In recent years, Diversity in STEM has dominated debate in the media. STEM fields are an “old boys club,” we are assured, and we must take measures to bring equality and fairness to them. In particular, great focus has been put on achieving a “gender balance,” despite the fact that women actually make up a majority in four out of eight STEM fields. Academics will spend hours collecting data and analysing gender ratios at different levels of education, and a lot of research grants are now contingent on an institution attaining a particular type of award, such as the Athena SWAN in the UK.
Many jobs have been created to tackle these “issues.” Most large organisations—certainly universities—now have Diversity Officers, Diversity Consultants and Women’s Officers. Many of these Officers and Consultants and the like have academic backgrounds in gender or women’s studies.
The point is, Diversity is just another industry now. And these people are rent-seekers who have a vested interest in solving nothing.
This isn’t an argument against diversity as such. By all means, Diversity can be valuable, but forced diversity implores us to see people by their status as member of a group, rather than their merits as individuals. Take, for instance, this recent article in the New York Post where it was declared that “Gay white guys are not diversity hires.” My response to this (myself, a “gay white guy”) is “Good, thank you,” though I will add, the idea that simply having more diversity adds value to an organisation is a baseless tautology.
Of course, this all came from gender and women’s studies departments in the late ’90s. Perhaps this is why diversity bosses have chosen to focus on the four areas in STEM where men still make up the majority, rather than education, where men make up less than 25% of undergraduate and post-graduate students. This is a much more alarming statistic, given that only one-in-four British primary schools have a single male teacher, and there are over a million children in the UK growing up without a father. With the possible detrimental effects of not having positive male role-models, this is a much more pressing issue than the concerns of middle-class academic women seeking special privileges in their career.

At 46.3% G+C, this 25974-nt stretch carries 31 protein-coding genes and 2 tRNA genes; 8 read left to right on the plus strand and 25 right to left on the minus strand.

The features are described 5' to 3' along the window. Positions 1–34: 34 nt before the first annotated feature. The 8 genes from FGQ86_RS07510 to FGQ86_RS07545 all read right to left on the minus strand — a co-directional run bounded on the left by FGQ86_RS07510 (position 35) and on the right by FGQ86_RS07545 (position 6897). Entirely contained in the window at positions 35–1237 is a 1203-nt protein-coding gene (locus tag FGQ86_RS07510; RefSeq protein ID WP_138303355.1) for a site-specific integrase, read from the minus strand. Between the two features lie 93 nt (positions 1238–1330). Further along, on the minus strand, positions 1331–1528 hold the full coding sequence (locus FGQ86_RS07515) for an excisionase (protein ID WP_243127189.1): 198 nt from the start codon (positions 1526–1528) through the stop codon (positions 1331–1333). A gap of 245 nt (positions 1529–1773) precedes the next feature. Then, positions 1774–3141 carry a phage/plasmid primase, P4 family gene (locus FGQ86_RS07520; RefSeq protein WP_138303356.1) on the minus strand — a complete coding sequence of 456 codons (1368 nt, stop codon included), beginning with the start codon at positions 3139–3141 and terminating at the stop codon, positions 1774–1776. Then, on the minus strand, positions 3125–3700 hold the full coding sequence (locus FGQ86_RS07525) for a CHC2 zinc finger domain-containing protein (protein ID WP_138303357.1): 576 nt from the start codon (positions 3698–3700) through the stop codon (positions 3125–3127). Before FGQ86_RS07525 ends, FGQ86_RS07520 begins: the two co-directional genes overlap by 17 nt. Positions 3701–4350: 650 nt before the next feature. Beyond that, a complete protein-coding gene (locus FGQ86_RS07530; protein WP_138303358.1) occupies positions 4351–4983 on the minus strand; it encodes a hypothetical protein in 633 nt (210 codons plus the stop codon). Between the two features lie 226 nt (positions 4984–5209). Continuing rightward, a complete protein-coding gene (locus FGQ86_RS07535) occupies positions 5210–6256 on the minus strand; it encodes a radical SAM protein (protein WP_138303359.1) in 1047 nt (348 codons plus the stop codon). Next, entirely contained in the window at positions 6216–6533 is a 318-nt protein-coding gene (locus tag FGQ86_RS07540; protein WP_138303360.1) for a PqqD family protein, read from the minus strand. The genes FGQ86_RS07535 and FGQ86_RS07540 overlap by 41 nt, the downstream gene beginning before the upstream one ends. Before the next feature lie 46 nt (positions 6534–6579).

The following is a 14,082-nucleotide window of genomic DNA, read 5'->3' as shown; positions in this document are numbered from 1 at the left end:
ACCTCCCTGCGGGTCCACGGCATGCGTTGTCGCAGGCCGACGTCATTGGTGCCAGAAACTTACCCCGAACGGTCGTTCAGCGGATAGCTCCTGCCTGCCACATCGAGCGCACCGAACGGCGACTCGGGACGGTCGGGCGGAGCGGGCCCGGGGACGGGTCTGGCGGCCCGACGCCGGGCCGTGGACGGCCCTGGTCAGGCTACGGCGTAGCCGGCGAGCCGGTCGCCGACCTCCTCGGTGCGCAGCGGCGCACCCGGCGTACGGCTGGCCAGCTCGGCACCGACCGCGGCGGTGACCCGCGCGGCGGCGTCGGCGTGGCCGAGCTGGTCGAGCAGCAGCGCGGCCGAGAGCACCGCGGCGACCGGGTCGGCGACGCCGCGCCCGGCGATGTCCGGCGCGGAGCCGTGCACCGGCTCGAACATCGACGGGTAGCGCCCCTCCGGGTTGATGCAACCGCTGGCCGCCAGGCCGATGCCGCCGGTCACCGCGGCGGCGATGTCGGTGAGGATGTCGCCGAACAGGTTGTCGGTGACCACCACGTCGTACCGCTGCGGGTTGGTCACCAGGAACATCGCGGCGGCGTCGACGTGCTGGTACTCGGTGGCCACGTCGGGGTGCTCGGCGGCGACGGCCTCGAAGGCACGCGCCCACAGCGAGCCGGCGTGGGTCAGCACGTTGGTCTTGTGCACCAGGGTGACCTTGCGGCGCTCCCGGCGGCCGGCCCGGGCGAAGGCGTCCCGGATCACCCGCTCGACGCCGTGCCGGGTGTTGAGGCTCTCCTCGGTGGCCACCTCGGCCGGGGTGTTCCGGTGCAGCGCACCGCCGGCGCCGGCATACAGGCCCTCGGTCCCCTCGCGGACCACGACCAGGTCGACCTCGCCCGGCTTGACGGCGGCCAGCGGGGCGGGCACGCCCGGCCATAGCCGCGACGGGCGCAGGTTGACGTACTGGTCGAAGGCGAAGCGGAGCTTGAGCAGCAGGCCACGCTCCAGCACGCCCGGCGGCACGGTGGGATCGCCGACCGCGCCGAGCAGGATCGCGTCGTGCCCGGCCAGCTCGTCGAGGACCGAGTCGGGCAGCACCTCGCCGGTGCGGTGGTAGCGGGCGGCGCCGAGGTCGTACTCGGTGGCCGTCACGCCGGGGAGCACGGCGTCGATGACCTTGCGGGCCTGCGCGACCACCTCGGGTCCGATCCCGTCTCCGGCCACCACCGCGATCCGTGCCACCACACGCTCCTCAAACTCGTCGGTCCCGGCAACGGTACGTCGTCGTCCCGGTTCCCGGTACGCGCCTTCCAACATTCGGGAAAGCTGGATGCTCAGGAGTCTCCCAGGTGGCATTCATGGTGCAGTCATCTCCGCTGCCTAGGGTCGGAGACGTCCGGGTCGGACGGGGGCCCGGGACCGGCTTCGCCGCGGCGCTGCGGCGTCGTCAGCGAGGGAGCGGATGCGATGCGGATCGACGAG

Nothing — other than a desire for work-life balance — is keeping women out of STEM industries. Recent evidence indicates that women applying for positions in STEM are now favoured over men when all else is held equal. There is certainly no problem with equality of opportunity for women. But there are a number of social factors actively keeping men out of teaching, particularly the fear of being falsely accused of abuse and social attitudes to male gender roles. Decades of Institutional Feminism, right up to government level, has done nothing to encourage more men to become teachers. If anything, Institutional Feminism has reinforced problematic social attitudes about male gender roles. Today’s Feminism, the movement that claims to be about equality, is actually just a gynocentric lobby group preoccupied with the first-world concerns of a very small number of women.
Another field where women make up over 75% of the studentship is psychology. Most psychologists in the future will be women. What effect is this going to have when men seek mental health services? What effect is it going to have on the output of research? Given that men are three to seven times more likely to commit suicide, this seems like a real issue.
Curiously, I don’t ever recall seeing much concern about any of these “gender gaps.”
If the Diversity whingers were interested in solving problems, they’d have focused on these issues long ago. It’s time to kick the axe-grinding gynocentrism out of our societal institutions and bring forth a more egalitarian approach.
Stephen Beard is a freelance writer based in Liverpool. Follow him on Twitter @SMABSO
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